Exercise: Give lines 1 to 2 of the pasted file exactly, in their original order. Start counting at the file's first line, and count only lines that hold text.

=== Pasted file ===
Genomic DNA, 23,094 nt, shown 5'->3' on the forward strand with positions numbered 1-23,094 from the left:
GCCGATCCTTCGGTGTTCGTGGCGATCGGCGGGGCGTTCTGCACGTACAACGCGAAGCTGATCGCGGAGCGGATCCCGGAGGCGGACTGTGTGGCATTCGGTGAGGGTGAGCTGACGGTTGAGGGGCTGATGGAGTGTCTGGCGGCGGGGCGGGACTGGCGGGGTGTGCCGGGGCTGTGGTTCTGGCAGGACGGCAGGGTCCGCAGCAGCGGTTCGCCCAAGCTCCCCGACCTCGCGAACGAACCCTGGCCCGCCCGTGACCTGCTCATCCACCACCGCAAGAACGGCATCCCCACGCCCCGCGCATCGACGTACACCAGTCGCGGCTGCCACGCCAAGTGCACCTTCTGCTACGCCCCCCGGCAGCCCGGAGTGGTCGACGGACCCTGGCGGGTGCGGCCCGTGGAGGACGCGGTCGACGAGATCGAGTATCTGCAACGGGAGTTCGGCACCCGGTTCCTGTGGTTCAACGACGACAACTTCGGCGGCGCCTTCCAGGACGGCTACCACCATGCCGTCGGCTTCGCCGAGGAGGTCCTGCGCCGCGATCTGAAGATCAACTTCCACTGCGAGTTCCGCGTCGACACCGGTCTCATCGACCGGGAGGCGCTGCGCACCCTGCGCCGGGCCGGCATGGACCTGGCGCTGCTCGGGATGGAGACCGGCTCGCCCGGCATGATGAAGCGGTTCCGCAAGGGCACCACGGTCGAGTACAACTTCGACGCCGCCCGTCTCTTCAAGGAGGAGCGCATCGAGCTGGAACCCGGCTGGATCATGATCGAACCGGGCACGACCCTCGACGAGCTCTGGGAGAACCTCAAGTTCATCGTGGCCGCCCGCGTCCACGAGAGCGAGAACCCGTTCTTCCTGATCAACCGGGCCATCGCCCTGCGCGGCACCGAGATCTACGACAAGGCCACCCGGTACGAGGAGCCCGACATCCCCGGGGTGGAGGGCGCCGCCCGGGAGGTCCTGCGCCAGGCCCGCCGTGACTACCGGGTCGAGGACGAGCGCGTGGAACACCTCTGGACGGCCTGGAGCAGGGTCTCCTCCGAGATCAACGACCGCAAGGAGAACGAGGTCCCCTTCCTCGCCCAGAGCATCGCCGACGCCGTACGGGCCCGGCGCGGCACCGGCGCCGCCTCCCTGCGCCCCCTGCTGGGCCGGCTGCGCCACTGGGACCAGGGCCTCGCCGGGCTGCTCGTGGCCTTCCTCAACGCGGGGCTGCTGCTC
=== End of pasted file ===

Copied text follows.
Genomic DNA, 23,094 nt, shown 5'->3' on the forward strand with positions numbered 1-23,094 from the left:
GCCGATCCTTCGGTGTTCGTGGCGATCGGCGGGGCGTTCTGCACGTACAACGCGAAGCTGATCGCGGAGCGGATCCCGGAGGCGGACTGTGTGGCATTCGGTGAGGGTGAGCTGACGGTTGAGGGGCTGATGGAGTGTCTGGCGGCGGGGCGGGACTGGCGGGGTGTGCCGGGGCTGTGGTTCTGGCAGGACGGCAGGGTCCGCAGCAGCGGTTCGCCCAAGCTCCCCGACCTCGCGAACGAACCCTGGCCCGCCCGTGACCTGCTCATCCACCACCGCAAGAACGGCATCCCCACGCCCCGCGCATCGACGTACACCAGTCGCGGCTGCCACGCCAAGTGCACCTTCTGCTACGCCCCCCGGCAGCCCGGAGTGGTCGACGGACCCTGGCGGGTGCGGCCCGTGGAGGACGCGGTCGACGAGATCGAGTATCTGCAACGGGAGTTCGGCACCCGGTTCCTGTGGTTCAACGACGACAACTTCGGCGGCGCCTTCCAGGACGGCTACCACCATGCCGTCGGCTTCGCCGAGGAGGTCCTGCGCCGCGATCTGAAGATCAACTTCCACTGCGAGTTCCGCGTCGACACCGGTCTCATCGACCGGGAGGCGCTGCGCACCCTGCGCCGGGCCGGCATGGACCTGGCGCTGCTCGGGATGGAGACCGGCTCGCCCGGCATGATGAAGCGGTTCCGCAAGGGCACCACGGTCGAGTACAACTTCGACGCCGCCCGTCTCTTCAAGGAGGAGCGCATCGAGCTGGAACCCGGCTGGATCATGATCGAACCGGGCACGACCCTCGACGAGCTCTGGGAGAACCTCAAGTTCATCGTGGCCGCCCGCGTCCACGAGAGCGAGAACCCGTTCTTCCTGATCAACCGGGCCATCGCCCTGCGCGGCACCGAGATCTACGACAAGGCCACCCGGTACGAGGAGCCCGACATCCCCGGGGTGGAGGGCGCCGCCCGGGAGGTCCTGCGCCAGGCCCGCCGTGACTACCGGGTCGAGGACGAGCGCGTGGAACACCTCTGGACGGCCTGGAGCAGGGTCTCCTCCGAGATCAACGACCGCAAGGAGAACGAGGTCCCCTTCCTCGCCCAGAGCATCGCCGACGCCGTACGGGCCCGGCGCGGCACCGGCGCCGCCTCCCTGCGCCCCCTGCTGGGCCGGCTGCGCCACTGGGACCAGGGCCTCGCCGGGCTGCTCGTGGCCTTCCTCAACGCGGGGCTGCTGCTC